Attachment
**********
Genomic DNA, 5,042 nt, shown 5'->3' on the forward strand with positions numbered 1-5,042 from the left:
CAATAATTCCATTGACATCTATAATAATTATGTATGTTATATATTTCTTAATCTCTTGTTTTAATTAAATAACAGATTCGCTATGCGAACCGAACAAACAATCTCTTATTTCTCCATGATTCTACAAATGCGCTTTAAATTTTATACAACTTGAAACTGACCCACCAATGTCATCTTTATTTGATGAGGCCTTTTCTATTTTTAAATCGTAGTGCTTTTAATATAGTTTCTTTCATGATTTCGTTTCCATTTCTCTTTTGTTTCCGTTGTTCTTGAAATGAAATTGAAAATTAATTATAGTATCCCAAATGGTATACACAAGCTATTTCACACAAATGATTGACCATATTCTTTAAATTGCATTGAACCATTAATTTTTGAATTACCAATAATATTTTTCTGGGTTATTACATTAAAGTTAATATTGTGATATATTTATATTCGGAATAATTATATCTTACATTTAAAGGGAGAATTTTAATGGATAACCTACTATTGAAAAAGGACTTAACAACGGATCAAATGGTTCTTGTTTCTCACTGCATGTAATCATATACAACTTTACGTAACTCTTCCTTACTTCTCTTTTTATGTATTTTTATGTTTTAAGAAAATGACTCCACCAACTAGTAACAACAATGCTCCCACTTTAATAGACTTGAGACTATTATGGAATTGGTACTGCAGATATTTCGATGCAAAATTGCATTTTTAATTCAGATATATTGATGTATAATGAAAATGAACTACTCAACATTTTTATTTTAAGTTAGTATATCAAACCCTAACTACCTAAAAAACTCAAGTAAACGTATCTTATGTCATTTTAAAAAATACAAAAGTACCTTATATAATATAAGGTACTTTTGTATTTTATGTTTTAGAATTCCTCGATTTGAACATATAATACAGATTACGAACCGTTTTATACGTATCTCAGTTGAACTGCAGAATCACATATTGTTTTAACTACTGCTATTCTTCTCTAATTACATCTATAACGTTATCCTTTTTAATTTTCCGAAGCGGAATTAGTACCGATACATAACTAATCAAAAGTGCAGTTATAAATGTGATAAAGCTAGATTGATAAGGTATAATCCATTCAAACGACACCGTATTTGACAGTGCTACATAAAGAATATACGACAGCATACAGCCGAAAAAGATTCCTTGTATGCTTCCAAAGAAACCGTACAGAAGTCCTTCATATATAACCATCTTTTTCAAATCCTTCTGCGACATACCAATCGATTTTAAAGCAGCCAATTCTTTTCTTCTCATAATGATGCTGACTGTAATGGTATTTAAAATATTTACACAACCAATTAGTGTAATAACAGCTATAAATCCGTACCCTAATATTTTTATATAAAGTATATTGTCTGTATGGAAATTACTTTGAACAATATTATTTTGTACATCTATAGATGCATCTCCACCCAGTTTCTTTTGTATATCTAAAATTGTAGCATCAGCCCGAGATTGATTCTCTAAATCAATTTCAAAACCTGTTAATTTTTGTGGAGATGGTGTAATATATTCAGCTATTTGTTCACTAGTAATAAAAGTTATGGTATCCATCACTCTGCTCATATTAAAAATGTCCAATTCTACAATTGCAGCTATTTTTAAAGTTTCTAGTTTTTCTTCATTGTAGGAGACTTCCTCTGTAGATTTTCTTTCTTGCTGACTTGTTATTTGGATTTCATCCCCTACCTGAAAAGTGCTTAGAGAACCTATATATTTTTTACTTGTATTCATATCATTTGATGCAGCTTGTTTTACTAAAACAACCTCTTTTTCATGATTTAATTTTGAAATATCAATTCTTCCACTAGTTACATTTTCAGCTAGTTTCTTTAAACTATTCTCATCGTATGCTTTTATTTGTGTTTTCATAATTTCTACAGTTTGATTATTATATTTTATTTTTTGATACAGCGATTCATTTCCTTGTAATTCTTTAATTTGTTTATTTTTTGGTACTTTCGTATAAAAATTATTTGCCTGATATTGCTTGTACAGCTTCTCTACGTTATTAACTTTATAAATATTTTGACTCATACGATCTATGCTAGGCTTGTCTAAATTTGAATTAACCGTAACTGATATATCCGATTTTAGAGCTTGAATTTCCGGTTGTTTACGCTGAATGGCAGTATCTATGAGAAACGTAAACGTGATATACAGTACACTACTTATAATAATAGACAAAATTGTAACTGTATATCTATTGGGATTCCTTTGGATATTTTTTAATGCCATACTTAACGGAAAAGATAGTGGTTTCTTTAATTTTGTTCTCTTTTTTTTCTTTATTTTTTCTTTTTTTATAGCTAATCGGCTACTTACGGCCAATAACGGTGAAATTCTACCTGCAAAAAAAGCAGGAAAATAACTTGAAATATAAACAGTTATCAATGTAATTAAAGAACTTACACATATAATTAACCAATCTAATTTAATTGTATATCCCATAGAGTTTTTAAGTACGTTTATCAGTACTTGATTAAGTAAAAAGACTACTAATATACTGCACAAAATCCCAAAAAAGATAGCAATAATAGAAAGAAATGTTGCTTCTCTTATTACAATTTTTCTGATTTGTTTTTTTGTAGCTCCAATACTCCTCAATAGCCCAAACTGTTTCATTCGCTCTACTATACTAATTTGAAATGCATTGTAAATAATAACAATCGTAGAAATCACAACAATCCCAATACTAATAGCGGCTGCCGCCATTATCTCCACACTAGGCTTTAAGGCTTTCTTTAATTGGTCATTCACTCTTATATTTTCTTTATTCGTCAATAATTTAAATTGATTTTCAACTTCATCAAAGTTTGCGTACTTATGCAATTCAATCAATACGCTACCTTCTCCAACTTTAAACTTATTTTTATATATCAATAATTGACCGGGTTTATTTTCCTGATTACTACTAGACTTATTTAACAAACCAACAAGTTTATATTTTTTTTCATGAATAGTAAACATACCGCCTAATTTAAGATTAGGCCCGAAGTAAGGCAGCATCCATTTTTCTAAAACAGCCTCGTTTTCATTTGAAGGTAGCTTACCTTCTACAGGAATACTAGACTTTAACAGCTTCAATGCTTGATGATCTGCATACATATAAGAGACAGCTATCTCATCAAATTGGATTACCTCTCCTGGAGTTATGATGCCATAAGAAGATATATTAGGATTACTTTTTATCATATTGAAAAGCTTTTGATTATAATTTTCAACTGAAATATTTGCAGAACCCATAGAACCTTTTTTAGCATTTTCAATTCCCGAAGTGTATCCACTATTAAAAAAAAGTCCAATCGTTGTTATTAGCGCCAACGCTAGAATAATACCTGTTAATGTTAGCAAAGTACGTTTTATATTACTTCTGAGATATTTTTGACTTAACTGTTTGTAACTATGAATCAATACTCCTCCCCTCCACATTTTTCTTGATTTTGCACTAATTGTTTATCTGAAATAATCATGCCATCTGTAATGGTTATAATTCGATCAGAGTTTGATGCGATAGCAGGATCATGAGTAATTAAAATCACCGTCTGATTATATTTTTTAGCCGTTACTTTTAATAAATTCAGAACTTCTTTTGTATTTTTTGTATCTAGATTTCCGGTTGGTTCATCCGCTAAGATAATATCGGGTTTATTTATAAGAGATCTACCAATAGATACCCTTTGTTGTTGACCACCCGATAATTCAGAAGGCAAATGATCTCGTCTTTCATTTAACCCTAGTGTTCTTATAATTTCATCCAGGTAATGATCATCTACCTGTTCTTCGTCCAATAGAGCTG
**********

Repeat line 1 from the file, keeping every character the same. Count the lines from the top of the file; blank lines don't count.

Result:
Genomic DNA, 5,042 nt, shown 5'->3' on the forward strand with positions numbered 1-5,042 from the left: